|Released Last Week
Scientific Linux 5.6
Troy Dawson has announced the stable release of Scientific Linux 5.6, a distribution built from source packages for Red Hat Enterprise Linux 5.6, with extra packages that could be useful in scientific and academic environments: "Scientific Linux 5.6 has been released for both i386 and x86_64 architectures. It has a new graphical theme called 'Atom Shine' provided by Shawn Thompson. Scientific Linux release 5.6 is based on the rebuilding of RPMs out of SRPMs from Enterprise 5 Server and Client. It also has all errata and bug fixes up until May 13, 2011." Some of the extra application, tools and drivers added the distribution include Alpine, IceWM, Intel wireless firmware, Sun Java, KDEEdu, multimedia support, OpenAFS, R, YumEx and many others. Please read the release announcement and release notes for further information.
Porteus 1.0, a distribution created by the user community of the inactive Slax project, has been released. The 32-bit edition comes with Trinity KDE 3.5.12, while the 64-bit variant ships with KDE 4.6.4 (both flavours also include LXDE as an alternative desktop). From the release announcement: "Porteus version 1.0 has finally hit the streets. This lightweight, hard-hitting and lightning-fast portable Linux distribution is now available in both 32-bit and 64-bit editions. While aesthetically it is similar to Porteus v09, there have been vast improvements under the hood; the most notable change is the upgrade from LZMA to LZMA2 compression. The use of this new and far superior compression algorithm means that we have been able to pack in even more features while remaining under the 300 MB mark, with an even faster boot time! Features: Linux kernel 220.127.116.11; userland bumped to Slackware 13.37; refined linuxrc; Porteus package manager."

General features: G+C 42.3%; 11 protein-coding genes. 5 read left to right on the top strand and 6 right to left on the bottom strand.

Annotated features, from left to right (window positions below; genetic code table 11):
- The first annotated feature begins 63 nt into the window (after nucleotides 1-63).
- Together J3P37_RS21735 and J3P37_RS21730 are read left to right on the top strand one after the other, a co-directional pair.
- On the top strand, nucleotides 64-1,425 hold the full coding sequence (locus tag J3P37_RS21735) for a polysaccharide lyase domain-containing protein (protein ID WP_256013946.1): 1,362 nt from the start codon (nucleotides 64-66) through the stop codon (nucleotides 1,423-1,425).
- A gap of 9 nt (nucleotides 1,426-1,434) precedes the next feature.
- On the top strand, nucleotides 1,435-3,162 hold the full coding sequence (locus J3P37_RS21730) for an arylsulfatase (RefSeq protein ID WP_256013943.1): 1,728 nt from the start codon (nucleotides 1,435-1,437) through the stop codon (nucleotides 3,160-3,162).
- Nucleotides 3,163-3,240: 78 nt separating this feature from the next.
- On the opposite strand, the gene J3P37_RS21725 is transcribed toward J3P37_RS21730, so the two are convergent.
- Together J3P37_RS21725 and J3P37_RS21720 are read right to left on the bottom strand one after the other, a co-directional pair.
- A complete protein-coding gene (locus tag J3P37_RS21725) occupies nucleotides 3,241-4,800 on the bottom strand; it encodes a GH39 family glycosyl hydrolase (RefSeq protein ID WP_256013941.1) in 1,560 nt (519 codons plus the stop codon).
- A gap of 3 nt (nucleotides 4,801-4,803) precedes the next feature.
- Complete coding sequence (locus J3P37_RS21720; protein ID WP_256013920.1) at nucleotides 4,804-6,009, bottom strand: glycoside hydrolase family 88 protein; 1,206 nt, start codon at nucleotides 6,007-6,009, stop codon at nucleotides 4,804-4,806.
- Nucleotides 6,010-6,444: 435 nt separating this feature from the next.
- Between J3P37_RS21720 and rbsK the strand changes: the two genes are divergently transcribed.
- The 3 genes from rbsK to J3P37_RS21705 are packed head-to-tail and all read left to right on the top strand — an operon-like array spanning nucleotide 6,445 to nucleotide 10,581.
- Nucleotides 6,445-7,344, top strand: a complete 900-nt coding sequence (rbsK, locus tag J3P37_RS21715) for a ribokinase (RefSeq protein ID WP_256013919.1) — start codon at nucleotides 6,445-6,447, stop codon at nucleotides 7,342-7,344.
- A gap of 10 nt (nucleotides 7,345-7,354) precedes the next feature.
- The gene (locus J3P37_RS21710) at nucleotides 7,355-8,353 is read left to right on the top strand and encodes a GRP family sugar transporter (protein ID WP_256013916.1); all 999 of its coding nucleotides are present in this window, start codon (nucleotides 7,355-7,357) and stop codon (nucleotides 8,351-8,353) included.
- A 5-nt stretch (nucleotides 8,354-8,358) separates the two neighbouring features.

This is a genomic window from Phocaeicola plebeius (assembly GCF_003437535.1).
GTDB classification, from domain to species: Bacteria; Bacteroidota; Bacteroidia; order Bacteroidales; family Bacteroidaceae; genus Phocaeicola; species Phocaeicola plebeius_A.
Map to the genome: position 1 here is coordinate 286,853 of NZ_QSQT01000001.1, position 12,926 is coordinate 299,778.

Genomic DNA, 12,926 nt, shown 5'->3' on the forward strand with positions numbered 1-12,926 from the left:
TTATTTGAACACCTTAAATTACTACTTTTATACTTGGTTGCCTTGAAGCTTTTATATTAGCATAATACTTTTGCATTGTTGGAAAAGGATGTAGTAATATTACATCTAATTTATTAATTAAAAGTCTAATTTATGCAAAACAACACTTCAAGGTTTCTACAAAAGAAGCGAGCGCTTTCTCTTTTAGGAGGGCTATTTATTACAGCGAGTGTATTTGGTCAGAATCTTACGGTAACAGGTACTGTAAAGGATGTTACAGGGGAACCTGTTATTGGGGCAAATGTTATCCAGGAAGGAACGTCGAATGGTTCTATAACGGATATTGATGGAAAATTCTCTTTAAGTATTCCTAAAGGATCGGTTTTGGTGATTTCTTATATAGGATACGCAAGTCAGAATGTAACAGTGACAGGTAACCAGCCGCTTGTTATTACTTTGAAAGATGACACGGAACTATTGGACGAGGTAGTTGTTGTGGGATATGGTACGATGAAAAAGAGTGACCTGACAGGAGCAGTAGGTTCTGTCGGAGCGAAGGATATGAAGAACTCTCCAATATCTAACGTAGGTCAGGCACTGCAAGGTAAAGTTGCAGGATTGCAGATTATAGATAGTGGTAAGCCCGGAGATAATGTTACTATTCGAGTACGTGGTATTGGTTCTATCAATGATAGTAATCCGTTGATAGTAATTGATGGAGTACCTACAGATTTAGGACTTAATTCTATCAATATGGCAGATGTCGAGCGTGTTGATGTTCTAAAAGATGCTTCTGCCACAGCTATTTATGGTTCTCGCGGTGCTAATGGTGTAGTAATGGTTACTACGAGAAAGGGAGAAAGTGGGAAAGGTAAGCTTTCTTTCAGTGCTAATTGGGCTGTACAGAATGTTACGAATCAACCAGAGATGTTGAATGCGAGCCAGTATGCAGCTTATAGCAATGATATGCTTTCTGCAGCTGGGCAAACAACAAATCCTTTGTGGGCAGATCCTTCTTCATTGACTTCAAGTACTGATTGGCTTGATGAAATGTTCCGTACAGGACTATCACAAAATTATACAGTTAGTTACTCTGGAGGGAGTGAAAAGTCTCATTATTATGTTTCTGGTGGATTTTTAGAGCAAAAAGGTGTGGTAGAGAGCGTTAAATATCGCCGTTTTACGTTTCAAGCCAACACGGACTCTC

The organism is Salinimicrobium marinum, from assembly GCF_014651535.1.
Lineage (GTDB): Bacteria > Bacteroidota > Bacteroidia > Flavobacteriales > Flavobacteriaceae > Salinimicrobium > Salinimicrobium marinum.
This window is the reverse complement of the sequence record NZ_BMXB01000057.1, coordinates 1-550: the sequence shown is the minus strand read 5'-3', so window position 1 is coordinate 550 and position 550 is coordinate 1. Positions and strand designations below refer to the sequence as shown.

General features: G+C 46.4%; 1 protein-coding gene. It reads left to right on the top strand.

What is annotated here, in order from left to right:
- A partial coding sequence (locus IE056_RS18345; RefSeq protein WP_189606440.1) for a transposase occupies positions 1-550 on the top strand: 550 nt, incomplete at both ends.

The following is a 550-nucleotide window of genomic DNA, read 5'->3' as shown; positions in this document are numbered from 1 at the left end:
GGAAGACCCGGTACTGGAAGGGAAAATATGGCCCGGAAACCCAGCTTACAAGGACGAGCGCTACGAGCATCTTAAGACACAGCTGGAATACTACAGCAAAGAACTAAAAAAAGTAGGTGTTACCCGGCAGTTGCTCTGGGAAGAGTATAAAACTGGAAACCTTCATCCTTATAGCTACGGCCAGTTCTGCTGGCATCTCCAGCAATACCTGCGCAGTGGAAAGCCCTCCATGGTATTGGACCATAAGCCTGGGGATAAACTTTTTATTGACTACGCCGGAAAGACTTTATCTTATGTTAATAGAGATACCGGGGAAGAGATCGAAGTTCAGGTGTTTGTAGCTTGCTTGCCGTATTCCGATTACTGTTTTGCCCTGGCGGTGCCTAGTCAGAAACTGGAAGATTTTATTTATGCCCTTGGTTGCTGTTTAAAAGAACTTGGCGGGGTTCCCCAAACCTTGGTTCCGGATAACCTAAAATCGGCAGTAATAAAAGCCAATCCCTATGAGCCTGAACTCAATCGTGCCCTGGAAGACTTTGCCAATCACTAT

Porteus 1.0 - a Slackware-based live CD with a choice of KDE 3, KDE 4 and LXDE desktops
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Sabayon Linux 6
Fabio Erculiani has announced the release of Sabayon Linux 6, a Gentoo-based desktop distribution with KDE 4.6.4 or GNOME 2.32 desktops: "We're once again here to announce the immediate availability of Sabayon 6, one of the biggest milestones in our project. Letting bleeding edge and reliability coexist is the most outstanding challenge our users and our team are faced with every day. Features: Linux kernel 18.104.22.168 and blazing fast, yet reliable, boot; natively supporting the Btrfs file system; completely redesigned artwork and boot music introduction; improved themes for 16:9 and 16:10 widescreen monitors; X.Org Server updated to 1.10...." Read the complete release announcement for further information.